Reducing Cardiovascular Risks During COVID-19 - Episode 5

Reluctance in Getting Vaccinated to Prevent Coronavirus

July 27, 2020
HCP Live


Deepak Bhatt, MD, MPH: One concern about vaccines is that it does seem like the time to a vaccine, in part, is dependent on how many people you test it in for how long. At least some health care workers I've spoken with have been concerned about a vaccine coming out early because they're concerned that may mean it wasn't tested in enough people or for long enough if there's some rare adverse effect. It will probably be mandated that health care workers get it like how most hospitals, I believe, mandate flu vaccination. What do you think about that potential concern that, if there's a quick vaccine, that the safety may not be as good as a vaccine that's been vetted in the usual manner and that the first people who will essentially be forced guinea pigs would be health care workers, perhaps as a condition of employment?

C. Michael Gibson, MS, MD: That concerns me, Deepak. In vaccine development, you have to trigger an immune response, obviously. You have to have something that's potent enough to give you an immune response. On the other hand, it's a U-shaped relationship. If you have something that triggers too big of an immune response, then you could trigger a cytokine storm when the person gets exposed to the virus.

Deepak Bhatt, MD, MPH: Obviously, everyone’s excited about the potential for vaccine development, but do you think the fact that the virus, as we now know, has some potential for mutation, might impede that effort?

C. Michael Gibson, MS, MD: Yes, Deepak. That's why so many of us were watching that rate of mutation early on. I, for one, was scared when I saw the rate was pretty high. Again, that's the internal mutations. The surface mutations, as we just talked about, are fairly low. There is this one that spread throughout the world, and that gives myself and others some pause that that could mean that we would have to have a type A, B, C, D vaccine because the surface protein is changing. Anthony Fauci, [MD], for whom I have enormous respect as he knows more than anyone about this, is optimistic. He's cautiously optimistic about a vaccine by the end of the year. That's a nice aspirational goal; it could be at the beginning of next year. It's going to be important to get it right, Deepak. You have to have a vaccine that creates an immune response in the person, but you have to be careful. If it creates a situation where the person gets a systemic inflammatory response, gets a cytokine storm when they get infected due to an exaggerated response to a real infection, that can make it worse than if you never got a vaccine.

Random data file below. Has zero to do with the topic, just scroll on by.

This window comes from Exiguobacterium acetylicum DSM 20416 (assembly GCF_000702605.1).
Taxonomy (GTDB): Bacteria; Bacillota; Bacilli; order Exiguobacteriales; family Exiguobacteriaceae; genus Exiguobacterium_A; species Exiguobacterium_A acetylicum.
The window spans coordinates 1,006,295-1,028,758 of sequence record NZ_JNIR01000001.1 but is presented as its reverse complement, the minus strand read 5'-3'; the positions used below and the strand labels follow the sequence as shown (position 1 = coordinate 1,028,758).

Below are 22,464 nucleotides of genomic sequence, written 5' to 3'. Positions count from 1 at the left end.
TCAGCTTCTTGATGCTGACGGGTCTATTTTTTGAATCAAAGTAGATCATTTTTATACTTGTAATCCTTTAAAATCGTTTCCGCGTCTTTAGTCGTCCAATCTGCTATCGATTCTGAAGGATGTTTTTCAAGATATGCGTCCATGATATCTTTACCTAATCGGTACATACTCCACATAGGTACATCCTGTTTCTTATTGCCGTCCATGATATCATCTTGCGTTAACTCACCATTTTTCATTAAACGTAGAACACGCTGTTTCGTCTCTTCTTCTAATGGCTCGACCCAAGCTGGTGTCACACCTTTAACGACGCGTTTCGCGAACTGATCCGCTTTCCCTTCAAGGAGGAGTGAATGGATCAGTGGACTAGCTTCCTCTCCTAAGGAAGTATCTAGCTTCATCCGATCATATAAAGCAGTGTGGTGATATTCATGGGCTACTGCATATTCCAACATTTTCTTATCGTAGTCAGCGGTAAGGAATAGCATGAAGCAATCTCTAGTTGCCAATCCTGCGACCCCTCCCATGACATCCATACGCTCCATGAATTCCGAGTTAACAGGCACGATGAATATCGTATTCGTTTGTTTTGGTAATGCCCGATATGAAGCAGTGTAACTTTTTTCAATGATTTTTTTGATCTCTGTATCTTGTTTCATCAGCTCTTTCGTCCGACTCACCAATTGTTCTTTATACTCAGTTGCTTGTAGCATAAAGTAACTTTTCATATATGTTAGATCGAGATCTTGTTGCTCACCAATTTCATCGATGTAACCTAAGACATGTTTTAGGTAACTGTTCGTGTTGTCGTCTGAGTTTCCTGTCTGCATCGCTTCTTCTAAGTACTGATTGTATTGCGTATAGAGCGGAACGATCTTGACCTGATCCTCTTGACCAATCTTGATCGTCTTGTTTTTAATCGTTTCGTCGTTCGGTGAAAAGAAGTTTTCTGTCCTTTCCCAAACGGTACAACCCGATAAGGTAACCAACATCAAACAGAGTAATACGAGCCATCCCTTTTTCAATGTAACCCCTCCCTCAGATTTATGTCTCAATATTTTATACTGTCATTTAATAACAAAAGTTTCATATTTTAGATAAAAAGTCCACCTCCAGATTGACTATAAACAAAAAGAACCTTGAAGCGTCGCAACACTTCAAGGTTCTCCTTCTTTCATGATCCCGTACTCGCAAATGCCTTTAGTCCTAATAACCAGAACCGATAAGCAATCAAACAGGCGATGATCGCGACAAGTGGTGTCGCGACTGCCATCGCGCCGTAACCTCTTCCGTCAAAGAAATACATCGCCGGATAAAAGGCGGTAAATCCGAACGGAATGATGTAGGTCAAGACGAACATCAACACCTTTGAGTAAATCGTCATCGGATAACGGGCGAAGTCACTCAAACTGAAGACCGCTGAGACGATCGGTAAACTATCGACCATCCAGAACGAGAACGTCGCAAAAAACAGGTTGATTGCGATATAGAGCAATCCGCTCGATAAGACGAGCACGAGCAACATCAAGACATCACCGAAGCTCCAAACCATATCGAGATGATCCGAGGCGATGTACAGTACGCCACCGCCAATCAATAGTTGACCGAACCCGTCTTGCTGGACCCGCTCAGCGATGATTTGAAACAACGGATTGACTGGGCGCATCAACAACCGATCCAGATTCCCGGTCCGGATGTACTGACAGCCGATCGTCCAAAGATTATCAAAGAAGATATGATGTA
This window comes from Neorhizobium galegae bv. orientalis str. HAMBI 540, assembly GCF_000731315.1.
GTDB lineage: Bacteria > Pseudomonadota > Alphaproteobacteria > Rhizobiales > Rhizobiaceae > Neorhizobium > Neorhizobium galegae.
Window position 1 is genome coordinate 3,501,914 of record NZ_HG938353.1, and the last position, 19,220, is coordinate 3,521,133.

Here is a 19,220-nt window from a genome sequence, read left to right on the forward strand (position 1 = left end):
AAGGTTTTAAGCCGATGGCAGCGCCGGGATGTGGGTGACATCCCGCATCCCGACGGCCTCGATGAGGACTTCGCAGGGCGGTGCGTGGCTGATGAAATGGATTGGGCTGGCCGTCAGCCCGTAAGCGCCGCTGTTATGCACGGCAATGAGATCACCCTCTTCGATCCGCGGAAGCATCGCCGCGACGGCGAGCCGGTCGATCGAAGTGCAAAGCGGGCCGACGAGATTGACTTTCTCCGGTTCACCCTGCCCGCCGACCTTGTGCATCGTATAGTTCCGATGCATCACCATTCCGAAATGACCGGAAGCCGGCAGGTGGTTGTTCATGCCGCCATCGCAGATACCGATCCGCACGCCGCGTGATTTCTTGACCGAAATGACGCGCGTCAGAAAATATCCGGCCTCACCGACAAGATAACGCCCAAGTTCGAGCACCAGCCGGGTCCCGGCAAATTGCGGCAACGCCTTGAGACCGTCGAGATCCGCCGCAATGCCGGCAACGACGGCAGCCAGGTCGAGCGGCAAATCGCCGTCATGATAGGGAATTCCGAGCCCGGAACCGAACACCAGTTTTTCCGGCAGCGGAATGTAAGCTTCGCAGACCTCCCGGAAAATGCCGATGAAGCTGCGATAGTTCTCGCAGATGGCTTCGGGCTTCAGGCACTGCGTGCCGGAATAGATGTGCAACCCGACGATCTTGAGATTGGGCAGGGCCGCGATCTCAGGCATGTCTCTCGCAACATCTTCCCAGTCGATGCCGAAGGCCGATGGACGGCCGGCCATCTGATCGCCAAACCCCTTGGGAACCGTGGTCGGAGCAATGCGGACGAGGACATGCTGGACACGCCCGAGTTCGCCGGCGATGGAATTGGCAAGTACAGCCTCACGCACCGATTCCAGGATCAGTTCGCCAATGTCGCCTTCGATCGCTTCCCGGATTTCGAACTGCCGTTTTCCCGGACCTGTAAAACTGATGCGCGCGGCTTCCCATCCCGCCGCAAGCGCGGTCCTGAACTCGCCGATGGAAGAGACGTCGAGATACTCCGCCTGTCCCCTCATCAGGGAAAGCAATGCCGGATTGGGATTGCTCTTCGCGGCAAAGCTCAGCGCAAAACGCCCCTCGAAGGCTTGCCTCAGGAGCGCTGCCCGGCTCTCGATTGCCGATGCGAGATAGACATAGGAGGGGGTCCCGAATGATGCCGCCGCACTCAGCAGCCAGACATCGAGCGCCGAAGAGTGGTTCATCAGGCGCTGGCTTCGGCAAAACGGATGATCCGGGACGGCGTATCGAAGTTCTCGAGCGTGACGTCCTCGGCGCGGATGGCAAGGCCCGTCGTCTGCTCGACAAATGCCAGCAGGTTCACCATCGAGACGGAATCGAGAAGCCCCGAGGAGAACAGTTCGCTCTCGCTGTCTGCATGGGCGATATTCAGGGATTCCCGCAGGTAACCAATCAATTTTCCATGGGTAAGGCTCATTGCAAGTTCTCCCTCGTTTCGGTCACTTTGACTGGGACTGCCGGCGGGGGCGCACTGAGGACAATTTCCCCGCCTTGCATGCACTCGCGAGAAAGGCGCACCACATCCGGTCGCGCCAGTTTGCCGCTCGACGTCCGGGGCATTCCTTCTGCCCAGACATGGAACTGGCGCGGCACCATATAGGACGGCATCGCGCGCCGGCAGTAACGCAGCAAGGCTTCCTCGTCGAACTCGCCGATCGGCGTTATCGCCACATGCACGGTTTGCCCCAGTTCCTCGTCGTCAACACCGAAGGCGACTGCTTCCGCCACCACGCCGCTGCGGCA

When you talk about vaccine development safety, yes. If the person tolerate the initial doses, then things can go fine. The real truth will be later if and when they get exposed, do they have a higher risk of a SIRS [systemic inflammatory response syndrome]-like response, which puts them at greater risk. The problem, Deepak, is that it may take quite a while in vaccine development to know if the vaccine is both effective in reducing the risk of coming down with the virus, but also safe in terms of not revving up the immune system too much where someone could have a bad outcome.

Deepak Bhatt, MD, MPH: Those are great points. Will it be like influenza, where a vaccine is partially effective but not effective in every strain from year to year? Will it be like measles, where it’s an effective type of vaccination? There are a lot of questions. Of course, we’ll only find out with time and good science and testing.